Insights into plant growth could curb need for fertilizers

New insights into how plants regulate their absorption of an essential nutrient could help avoid pollution caused by excess use of fertilizer.

The findings could lead to the development of crop varieties that need less of the primary nutrient — nitrogen — than conventional crops. It could also inform how much nitrogen should be added to plant feed.

This would allow optimum plant growth without producing excess nitrogen in run-off from fields, which is a major source of water pollution.

Agricultural fertilizers typically contain high levels of nitrogen that boost plant growth and yield even on poor soils. This helps plants avoid the typical characteristics of nitrogen deficiency — stunted growth and pale or yellow leaves.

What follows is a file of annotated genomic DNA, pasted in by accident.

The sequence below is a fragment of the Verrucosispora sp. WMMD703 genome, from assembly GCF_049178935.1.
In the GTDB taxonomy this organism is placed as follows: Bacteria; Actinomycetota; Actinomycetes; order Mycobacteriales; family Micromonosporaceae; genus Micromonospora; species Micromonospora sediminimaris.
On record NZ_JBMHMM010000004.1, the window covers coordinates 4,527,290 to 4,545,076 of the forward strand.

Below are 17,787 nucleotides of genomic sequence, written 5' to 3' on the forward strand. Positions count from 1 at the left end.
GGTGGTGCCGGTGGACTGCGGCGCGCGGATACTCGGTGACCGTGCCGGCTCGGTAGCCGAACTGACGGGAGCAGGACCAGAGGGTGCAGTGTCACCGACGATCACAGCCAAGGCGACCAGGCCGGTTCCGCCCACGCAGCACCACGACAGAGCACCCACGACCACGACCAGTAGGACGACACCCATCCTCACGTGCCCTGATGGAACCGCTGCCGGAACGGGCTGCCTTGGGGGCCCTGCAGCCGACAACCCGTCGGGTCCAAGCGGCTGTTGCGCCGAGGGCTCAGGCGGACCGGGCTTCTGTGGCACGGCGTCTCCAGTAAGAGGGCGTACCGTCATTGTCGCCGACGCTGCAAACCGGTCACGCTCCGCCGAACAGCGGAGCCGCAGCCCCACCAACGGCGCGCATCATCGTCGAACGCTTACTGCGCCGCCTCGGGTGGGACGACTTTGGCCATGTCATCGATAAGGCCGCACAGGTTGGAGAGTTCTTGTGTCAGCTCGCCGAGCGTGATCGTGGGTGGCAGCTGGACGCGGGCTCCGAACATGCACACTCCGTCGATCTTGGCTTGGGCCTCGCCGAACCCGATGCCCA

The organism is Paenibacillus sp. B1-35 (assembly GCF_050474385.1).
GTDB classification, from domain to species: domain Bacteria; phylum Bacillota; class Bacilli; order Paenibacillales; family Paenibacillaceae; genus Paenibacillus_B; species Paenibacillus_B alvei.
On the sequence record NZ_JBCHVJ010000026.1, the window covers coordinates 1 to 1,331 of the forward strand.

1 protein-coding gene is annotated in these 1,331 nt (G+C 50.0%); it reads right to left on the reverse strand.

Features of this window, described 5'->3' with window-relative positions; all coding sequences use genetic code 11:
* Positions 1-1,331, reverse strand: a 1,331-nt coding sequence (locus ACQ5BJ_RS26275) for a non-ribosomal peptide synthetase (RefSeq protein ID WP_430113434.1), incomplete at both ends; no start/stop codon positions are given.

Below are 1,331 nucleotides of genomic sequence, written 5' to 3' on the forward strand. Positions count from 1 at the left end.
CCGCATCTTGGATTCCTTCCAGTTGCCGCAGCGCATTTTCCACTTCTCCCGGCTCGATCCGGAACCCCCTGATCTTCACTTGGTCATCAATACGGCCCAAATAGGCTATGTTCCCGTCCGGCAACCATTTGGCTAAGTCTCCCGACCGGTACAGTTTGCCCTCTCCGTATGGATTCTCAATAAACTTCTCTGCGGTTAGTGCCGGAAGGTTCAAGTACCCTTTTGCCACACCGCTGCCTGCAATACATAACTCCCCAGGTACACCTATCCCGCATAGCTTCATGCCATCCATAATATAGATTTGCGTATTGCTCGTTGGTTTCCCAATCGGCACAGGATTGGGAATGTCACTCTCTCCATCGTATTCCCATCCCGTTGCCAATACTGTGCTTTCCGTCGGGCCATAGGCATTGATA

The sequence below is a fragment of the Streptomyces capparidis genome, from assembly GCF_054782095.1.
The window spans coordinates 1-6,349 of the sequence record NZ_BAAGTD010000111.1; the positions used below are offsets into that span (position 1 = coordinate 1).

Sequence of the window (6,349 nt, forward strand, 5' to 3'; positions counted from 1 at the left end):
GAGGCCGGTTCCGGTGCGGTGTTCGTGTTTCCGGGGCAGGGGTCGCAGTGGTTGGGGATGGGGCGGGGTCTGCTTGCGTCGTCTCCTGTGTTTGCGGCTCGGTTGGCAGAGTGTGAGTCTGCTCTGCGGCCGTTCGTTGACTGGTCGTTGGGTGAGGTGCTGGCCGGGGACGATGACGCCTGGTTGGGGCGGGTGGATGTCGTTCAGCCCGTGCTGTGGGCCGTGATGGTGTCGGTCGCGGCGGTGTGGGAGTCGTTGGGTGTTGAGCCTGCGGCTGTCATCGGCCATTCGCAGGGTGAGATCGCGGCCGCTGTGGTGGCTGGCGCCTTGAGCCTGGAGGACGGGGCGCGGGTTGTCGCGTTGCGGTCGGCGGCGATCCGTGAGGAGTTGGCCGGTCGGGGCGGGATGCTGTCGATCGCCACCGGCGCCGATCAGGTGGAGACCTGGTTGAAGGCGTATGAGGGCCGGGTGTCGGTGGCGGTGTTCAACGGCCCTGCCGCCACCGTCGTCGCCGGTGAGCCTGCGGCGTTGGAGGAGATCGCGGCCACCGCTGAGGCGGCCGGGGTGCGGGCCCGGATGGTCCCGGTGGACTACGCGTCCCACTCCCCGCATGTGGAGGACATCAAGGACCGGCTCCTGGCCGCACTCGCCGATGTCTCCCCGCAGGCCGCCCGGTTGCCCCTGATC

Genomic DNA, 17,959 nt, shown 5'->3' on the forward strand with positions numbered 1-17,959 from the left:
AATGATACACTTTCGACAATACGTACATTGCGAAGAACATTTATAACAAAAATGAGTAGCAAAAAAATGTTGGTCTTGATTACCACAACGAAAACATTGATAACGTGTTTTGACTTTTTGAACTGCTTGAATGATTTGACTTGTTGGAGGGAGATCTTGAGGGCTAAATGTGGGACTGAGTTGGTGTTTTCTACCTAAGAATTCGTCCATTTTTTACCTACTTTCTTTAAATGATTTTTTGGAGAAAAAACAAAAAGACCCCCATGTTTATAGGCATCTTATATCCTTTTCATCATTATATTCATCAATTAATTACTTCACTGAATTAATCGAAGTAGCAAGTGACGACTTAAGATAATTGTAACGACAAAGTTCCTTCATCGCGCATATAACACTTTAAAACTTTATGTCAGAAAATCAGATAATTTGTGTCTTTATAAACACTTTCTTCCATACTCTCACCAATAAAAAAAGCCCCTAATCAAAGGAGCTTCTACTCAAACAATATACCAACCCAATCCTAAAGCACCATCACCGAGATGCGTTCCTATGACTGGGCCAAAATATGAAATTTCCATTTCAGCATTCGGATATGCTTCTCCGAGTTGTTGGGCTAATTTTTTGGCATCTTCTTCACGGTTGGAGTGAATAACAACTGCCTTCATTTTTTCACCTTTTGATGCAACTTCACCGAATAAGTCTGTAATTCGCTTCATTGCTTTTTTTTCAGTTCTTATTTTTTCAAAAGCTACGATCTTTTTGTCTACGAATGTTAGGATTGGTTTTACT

The study, by researchers at the University of Edinburgh and the University of Campinas in Brazil, examined how nitrogen is absorbed and converted into cellular building blocks in plants.

They found that when nitrogen is absorbed, plant cells produce nitric oxide, which acts as a signalling molecule. This nitric oxide fine-tunes how much nitrogen is used for growth, by signalling to the plant’s cells when to limit its uptake.

The scientists say that because nitric oxide plays important roles in shaping the development of plants, and how plants respond to environmental stress, these insights highlight key considerations of how nitrogen-based fertilisers should be used in agriculture.

Their study, published in Nature Communications, was funded by the Royal Society and the Biotechnology and Biological Sciences Research Council.

Dr Steven Spoel of the University of Edinburgh’s School of Biological Sciences, who led the study, said: “Understanding nitrogen absorption better will ultimately allow us to breed crop varieties that need less fertiliser, and therefore are better for the environment.”

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The above story is based on materials provided by University of Edinburgh. Note: Materials may be edited for content and length.

Agriculture and Food News — ScienceDaily